Resource | 16.06.2023 | By Imran Mulla

6.2. Bone conduction hearing devices (BCHD)


Section 3.9 discussed the assessment process for obtaining bone conduction hearing implants. This section will look in more detail at the technology itself.

A bone conduction hearing device (BCHD) transmits sound directly through the skull bone to the cochlea, bypassing the outer and middle ear cavity.

BCHDs can be fitted when there is a purely conductive hearing loss, eg glue ear, long-term middle ear problems, or when behind-the-ear (BTE) HAs are not appropriate, eg microtia, atresia, or for single-sided deafness (SSD).

A BCHD can be surgically implanted.

However, there are other ways for BCHDs to be worn:

  • on a softband, eg

The Ponto Softband – enter the world of sound | Oticon Medical

  • on a hardband, eg

Cochlear™ Baha® Start | Baha SoundArc | Cochlear

  • on a sticky pad, eg

ADHEAR Bone Conduction System (


How a BCHD works

Bone conduction hearing implant (MED-EL)


Bone conduction hearing aid (non-surgical) (MED-EL)


Baha (Cochlear)


A BCHD (not implanted) gently vibrates the skull bone. The microphones on the sound processor (worn behind the ear) pick up sounds and convert these sounds to vibrations, which are carried through the skull bone to the inner ear.

Bone conduction hearing implants have two parts: a titanium bone implant and an external sound processor. The external microphone and sound processor of the bone-anchored device picks up sounds and converts them into vibrations to the embedded implant. In turn, the implant vibrates the surrounding bone, which sets up sound waves in the inner ear that stimulate the hair cells and result in the firing of the auditory nerve.


Parts of the device

  • Sound processor
  • Abutment (if bone anchored)
  • Implanted magnet (if a magnetic retention)
  • Osseointegrated implant


Makes and models available in the UK


Cochlear: Baha, Osia

Oticon Medical: Ponto

BHM: Contact Mini


Considerations for QToDs

Checking the device

  • Cochlear Baha test rod

Cochlear Baha test rod | Connevans

  • Connevans BCHI listener

Baha 22 listener for Baha & Ponto | Connevans

  • B & H Test rod

Baha | Rubi Audiology Ltd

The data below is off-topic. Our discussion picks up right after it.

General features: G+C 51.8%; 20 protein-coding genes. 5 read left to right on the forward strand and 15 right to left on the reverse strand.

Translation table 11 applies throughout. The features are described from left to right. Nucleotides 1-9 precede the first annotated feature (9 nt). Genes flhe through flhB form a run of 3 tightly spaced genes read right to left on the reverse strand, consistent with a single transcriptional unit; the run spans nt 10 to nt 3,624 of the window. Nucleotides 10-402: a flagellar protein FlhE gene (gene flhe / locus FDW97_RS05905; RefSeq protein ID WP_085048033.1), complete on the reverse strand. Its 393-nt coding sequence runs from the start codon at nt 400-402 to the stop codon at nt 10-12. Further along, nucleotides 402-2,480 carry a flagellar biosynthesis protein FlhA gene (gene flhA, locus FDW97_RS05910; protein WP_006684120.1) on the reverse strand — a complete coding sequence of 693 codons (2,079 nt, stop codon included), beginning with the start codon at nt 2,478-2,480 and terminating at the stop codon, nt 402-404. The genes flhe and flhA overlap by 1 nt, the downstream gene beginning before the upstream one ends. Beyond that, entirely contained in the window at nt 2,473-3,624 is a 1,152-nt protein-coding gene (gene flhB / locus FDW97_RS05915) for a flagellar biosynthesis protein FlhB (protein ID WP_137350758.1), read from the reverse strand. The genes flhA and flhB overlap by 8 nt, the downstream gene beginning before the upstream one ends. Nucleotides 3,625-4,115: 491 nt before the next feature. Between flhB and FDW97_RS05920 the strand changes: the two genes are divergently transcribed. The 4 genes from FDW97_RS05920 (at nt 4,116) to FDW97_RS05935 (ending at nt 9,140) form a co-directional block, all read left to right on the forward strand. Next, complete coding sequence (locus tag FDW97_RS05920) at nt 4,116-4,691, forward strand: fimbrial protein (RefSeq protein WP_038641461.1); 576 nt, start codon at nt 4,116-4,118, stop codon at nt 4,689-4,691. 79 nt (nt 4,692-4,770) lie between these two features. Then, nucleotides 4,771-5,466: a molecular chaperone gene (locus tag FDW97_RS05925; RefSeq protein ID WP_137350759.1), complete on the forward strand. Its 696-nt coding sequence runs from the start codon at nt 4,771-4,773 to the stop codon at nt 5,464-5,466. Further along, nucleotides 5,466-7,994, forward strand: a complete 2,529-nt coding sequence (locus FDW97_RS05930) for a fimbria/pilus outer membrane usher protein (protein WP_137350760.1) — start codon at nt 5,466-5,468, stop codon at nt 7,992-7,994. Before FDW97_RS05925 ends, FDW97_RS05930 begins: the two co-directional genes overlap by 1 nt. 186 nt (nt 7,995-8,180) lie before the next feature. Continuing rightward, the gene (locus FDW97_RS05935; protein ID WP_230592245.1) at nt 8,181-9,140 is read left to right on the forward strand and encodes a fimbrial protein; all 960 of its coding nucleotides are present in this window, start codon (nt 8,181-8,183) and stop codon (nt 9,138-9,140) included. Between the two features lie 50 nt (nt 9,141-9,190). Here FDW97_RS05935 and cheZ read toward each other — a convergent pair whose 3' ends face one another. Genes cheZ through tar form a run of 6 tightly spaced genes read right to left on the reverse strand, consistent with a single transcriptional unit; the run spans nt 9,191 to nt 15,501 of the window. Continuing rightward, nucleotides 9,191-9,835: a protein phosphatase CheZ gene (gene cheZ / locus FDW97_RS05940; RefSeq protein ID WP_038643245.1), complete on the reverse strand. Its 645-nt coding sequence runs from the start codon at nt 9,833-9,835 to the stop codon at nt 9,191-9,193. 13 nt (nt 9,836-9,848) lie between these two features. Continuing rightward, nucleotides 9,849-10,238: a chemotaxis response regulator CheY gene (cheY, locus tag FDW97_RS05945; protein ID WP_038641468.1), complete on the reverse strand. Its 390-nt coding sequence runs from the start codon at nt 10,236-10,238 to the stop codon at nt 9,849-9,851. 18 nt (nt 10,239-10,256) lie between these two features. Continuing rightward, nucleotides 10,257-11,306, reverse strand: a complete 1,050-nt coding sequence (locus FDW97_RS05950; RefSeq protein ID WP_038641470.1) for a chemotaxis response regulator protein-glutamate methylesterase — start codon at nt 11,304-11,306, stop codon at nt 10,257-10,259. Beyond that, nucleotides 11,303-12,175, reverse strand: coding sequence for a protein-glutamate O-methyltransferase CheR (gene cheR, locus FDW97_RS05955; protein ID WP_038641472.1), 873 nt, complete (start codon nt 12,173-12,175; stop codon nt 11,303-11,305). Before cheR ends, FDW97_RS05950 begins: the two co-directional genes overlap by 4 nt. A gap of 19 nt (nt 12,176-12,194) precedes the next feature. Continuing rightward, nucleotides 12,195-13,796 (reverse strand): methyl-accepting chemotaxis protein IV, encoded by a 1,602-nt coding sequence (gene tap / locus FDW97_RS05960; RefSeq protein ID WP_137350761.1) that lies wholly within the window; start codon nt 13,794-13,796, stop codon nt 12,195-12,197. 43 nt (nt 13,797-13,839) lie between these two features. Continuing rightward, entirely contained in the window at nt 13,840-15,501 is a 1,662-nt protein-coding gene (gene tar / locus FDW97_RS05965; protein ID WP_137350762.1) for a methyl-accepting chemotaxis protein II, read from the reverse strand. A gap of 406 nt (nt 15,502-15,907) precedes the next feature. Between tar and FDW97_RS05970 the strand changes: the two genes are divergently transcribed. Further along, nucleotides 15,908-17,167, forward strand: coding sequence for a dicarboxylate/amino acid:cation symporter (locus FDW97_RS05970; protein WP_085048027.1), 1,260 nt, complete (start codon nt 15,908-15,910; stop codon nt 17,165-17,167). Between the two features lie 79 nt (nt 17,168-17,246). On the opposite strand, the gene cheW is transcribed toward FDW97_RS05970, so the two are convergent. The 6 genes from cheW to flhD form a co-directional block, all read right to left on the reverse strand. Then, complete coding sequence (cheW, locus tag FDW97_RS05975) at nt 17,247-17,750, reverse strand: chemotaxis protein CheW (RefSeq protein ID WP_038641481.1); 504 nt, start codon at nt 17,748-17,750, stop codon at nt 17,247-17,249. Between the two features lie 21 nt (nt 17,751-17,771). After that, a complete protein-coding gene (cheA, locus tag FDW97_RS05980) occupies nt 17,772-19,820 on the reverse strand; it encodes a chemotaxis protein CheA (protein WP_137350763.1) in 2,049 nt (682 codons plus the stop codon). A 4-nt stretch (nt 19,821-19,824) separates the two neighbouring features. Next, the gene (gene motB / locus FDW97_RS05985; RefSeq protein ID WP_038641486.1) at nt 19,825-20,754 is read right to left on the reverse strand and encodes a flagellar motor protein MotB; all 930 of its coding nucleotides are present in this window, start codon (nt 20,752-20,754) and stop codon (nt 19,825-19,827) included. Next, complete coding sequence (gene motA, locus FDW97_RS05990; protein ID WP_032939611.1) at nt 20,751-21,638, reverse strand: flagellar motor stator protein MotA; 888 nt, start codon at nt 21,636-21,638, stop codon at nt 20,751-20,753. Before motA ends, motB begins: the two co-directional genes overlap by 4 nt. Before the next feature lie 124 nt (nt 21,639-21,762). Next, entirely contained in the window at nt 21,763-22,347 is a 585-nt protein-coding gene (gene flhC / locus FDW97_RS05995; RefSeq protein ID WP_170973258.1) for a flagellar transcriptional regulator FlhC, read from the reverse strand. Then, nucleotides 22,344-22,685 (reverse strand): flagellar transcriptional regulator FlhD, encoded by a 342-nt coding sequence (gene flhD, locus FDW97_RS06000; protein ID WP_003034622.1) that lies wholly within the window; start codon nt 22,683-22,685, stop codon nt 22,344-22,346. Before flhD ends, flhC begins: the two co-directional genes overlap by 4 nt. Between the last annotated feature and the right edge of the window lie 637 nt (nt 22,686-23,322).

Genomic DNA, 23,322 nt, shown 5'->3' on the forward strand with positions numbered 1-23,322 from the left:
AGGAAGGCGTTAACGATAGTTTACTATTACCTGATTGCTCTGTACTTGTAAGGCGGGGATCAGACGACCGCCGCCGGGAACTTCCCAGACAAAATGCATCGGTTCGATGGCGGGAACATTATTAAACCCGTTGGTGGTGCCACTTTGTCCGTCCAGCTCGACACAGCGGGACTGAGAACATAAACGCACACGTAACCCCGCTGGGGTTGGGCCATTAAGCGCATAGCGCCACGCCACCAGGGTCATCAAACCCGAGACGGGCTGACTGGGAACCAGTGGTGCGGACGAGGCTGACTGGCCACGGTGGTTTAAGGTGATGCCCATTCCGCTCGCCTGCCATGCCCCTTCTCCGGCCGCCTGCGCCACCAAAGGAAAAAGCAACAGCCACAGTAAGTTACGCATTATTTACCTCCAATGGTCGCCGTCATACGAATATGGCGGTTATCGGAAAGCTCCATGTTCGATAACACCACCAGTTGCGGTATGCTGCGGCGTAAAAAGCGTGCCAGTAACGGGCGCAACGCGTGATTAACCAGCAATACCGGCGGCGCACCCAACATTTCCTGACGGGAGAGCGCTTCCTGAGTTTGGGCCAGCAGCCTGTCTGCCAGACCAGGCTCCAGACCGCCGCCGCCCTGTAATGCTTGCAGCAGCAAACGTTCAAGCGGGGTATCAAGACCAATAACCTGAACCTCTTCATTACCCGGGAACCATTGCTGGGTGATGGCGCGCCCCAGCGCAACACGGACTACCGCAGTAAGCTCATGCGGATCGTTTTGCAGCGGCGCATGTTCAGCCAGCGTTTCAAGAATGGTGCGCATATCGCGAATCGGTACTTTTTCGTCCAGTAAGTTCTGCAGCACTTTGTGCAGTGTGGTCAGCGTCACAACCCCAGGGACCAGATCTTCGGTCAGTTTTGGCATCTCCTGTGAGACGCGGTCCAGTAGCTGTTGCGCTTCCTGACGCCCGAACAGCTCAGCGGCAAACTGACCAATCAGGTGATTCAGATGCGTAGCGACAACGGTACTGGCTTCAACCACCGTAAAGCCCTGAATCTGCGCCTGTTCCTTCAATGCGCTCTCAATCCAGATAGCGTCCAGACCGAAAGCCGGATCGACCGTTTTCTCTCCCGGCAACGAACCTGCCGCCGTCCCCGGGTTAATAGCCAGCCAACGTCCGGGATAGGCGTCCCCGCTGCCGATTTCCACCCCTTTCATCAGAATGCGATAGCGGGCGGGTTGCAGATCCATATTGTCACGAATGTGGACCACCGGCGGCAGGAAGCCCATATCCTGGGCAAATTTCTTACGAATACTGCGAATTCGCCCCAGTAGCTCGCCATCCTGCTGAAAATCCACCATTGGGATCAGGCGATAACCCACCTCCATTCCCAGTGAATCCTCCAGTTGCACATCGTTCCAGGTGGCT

Shop | Rubi Audiology



Radio aids

It is not possible to plug a receiver into a BCHD. A receiver may be plugged into the remote microphone/streamer and the radio aid transmission can be streamed to the BCHD.


Cochlear Baha 5 | Connevans

Baha® 5 Hearing Device Pairing Manual with Mini Mic | Cochlear

Baha® 5 Hearing Device Pairing Manual with Mini Mic | Cochlear



How to pair Oticon Ponto to Edu Mic:

Enjoy sound from all your favourite devices | Oticon Medical

Oticon EduMic classroom remote microphone for Oticon Opn, Engage, More, Xceed & Siya hearing aids, Ponto 4 & Ponto 5 | Connevans



ADHEAR Connectivity (

SAMBA Connectivity (

SAMBA 2 Optional Accessories (

Support and help for SAMBA 2 GO ( Streaming with SAMBA 2 GO

Support and help for SAMBA 2 GO ( Using remote microphones – How to connect SAMBA 2 GO to FM receiver

(Disclaimer – video shows a Phonak MLXi and Phonak Roger Pen – Note MLXI is not compatible with Phonak Roger Pen.)


Bluetooth pairing


Connect hearing aids to your device – Android accessibility help (



Use Made for iPhone hearing devices – Apple Support (UK)



Hearing accessibility |

Accessibility features for Fire TV – Amazon customer service – there is a video on this link demonstrating how to pair hearing devices with Amazon Fire TV


Further reading

Bone conduction hearing aids | Johns Hopkins Medicine


Next pages in this section

6.3 Cochlear implants

6.4 Assistive Listening Technology (ALT) – radio aids and proprietary remote microphone systems

6.5 Soundfield systems

6.6 Test box measures

6.7 Other hearing technologies

Previous page in this section

6.1 Hearing aids

Other sections